In this November 2012 photo, a traffic stop led to the seizure of multiple tequila bottles disguising liquid methamphetamine near Coalinga, Calif. Photo by: AP Photo/PARC Environmental
June 14, 2014 10:51:20 PM
FRESNO, Calif. -- In methamphetamine's seedy underworld, traffickers are disguising the drug as a liquid to smuggle it into the United States from Mexico.
Dissolved in a solution, it's sealed in tequila bottles or plastic detergent containers to fool border agents and traffic officers. Once deep in California's Central Valley, a national distribution hub, meth cooks convert it into crystals -- the most sought-after form on the street.
Tough policing has driven the highly toxic super-labs south of the border where meth is manufactured outside the sight of U.S. law enforcement, but the smaller conversion labs are popping up domestically in neighborhoods, such as one in Fresno where a house exploded two years ago.
People inside the home had sealed it tightly so the tale-tell fumes didn't give them away.
"These guys, they don't have Ph.D.s in chemistry," said Sgt. Matt Alexander of the Fresno County Sheriff's Office. "They're focused on not getting caught."
Investigators say it's impossible to know how much liquid meth crosses the border, but agents in Central California say they have been seeing more of it in the past few years.
A California Highway Patrol officer in late 2012 pulled over a 20-year-old man on Interstate 5 who said he was headed to Oregon from Southern California and seemed nervous. The officer found 15 bottles in the trunk full of dissolved meth but labeled as Mexican tequila.
The man pleaded guilty to drug trafficking and received a federal prison sentence of 46 months.
Three men were indicted in late 2013 and await trial after a drug task force found 12 gallons of liquid meth in a Fresno house along with 42 pounds of the drug ready for sale, four guns and 5,000 rounds of ammunition.
Officers raided a Madera home earlier this year, finding a lab used to convert liquid meth into 176 pounds of crystals with a street value over $1 million. Nobody was arrested, but agents said the bust dealt a blow to the organization behind the lab.
Mike Prado, resident agent in charge of the U.S. Department of Homeland Security Investigation's Fresno office, said law enforcement agencies are always on the lookout for creative ways cartels smuggle meth.
"We've become better at detecting certain things," Prado said. "When they catch on to that, they modify their methods."
The super-labs driven south to Mexico are notoriously toxic to people and the environment, but Prado said the small conversion labs in the Central Valley are more dangerous. His agents have found them in densely populated apartment buildings and foreclosed homes in quiet neighborhoods where children play on the street.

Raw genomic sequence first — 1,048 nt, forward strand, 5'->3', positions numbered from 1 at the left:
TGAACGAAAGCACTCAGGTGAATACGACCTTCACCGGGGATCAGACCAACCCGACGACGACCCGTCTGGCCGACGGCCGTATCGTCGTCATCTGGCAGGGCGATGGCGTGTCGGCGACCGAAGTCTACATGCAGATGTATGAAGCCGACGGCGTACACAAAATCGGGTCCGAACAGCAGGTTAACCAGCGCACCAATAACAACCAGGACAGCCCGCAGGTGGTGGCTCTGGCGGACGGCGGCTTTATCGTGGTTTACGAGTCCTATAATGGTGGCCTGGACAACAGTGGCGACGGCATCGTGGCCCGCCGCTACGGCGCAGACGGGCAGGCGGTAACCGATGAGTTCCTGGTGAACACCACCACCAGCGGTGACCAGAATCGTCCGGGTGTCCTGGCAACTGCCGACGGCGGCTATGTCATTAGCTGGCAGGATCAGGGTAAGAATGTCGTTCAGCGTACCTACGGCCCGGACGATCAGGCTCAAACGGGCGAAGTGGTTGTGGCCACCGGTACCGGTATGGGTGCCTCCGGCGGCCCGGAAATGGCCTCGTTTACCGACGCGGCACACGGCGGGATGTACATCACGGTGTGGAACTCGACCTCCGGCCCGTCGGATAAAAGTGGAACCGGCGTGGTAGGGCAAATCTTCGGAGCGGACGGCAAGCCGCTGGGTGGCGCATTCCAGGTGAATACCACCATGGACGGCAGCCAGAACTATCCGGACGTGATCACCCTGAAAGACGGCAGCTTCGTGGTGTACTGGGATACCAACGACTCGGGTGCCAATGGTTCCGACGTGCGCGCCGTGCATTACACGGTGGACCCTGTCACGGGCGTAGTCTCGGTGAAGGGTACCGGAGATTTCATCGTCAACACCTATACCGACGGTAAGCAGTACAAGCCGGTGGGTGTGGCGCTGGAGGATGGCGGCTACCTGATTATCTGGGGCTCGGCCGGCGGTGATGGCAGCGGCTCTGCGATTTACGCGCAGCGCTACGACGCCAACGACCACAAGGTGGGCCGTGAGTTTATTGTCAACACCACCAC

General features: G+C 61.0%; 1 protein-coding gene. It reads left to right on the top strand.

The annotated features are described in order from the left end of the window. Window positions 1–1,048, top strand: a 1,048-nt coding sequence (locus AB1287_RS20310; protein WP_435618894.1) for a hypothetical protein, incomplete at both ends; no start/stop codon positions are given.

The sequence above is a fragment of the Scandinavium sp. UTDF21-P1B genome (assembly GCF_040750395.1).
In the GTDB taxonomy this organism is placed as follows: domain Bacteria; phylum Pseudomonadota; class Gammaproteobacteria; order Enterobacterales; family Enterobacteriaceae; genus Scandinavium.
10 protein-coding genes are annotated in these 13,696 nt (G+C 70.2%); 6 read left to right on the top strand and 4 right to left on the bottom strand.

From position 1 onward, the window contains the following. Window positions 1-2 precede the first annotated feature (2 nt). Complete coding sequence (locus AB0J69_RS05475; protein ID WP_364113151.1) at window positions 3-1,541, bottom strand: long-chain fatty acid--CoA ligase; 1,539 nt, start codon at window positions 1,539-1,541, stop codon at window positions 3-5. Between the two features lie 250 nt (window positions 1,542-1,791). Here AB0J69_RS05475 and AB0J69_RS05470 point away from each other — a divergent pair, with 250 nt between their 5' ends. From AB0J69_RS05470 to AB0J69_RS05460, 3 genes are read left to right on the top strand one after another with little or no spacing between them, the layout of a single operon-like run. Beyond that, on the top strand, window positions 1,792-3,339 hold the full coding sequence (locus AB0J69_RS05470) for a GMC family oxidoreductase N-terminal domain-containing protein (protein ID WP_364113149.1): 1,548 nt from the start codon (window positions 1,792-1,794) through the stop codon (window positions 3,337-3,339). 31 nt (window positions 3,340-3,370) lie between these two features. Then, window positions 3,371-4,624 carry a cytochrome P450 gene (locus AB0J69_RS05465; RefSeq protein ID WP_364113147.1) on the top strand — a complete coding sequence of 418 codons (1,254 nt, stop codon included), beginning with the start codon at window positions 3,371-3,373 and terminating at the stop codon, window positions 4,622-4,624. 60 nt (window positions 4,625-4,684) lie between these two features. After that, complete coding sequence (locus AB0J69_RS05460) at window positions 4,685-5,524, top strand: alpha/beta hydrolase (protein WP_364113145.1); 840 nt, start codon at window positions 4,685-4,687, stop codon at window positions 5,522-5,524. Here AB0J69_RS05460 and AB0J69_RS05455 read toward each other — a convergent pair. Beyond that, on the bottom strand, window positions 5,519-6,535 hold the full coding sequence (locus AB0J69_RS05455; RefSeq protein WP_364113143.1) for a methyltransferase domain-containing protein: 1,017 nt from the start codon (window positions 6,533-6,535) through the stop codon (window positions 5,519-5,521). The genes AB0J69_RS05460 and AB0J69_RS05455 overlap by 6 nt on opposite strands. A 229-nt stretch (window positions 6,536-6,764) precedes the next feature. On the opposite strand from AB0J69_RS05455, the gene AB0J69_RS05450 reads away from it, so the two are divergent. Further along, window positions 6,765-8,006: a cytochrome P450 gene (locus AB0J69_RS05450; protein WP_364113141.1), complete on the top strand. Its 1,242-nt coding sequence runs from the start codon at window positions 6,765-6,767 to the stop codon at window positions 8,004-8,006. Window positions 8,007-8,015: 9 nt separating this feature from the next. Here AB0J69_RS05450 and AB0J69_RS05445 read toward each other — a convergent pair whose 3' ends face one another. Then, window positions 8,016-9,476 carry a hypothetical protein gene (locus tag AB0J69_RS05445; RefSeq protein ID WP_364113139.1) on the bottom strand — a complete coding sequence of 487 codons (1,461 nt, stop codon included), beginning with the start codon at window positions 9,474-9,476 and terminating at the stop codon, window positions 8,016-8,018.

In the conversion process, cooks evaporate off the liquid and use highly combustible chemicals such as acetone to make crystals. The fumes are trapped inside. "A spark can turn this into a fireball," Prado said.
That's what happened in 2012, when a home in a middle-class area of Fresno was blown off its foundation. The blast shot the air conditioner into a neighbor's yard; another neighbor had to replace a roof rippled by the concussion. Two men ran from the home, and investigators said a third was seriously injured.
Central California's interstates and proximity to Mexico make it an attractive distribution hub for cartels, officials say.
John Donnelly, until recently in charge of the U.S. Drug Enforcement Administration's Fresno office, said agents all over the country have tracked meth to California's Central Valley. "We're the source point for Seattle, Portland, Alaska and as far east as the Carolinas," Donnelly said.
Not all the meth travelling north makes its way to Central California. Two men were arrested last month in San Bernardino when investigators found a conversion lab, 206 pounds of crystal meth and 250 gallons of the liquid capable of producing 1,250 pounds of crystals.
The seized drugs, which investigators suspect came from Mexico, were valued at $7.2 million.
Not all liquid meth makes it across the border. Last year, a 16-year-old from Mexico was stopped at the crossing near San Diego. He volunteered to take "a big sip" to convince inspectors the liquid he had was only apple juice, not meth. The teenager began screaming in pain and died within hours.
Eric L. Olson, a Latin America researcher at the Woodrow Wilson International Center in Washington D.C., said he witnessed agents seize liquid meth disguised in soda bottles during a 2012 tour of the border crossing at Laredo, Texas.
Liquid meth is just the latest innovation for transporting drugs for profit, he said. Smugglers have used tunnels, submarines, drones and once, Olson said, a 90-year-old farmer was used as a decoy.
"There's no end to the creativity to getting the drug to market when there's demand," he said of the turn to liquid meth.
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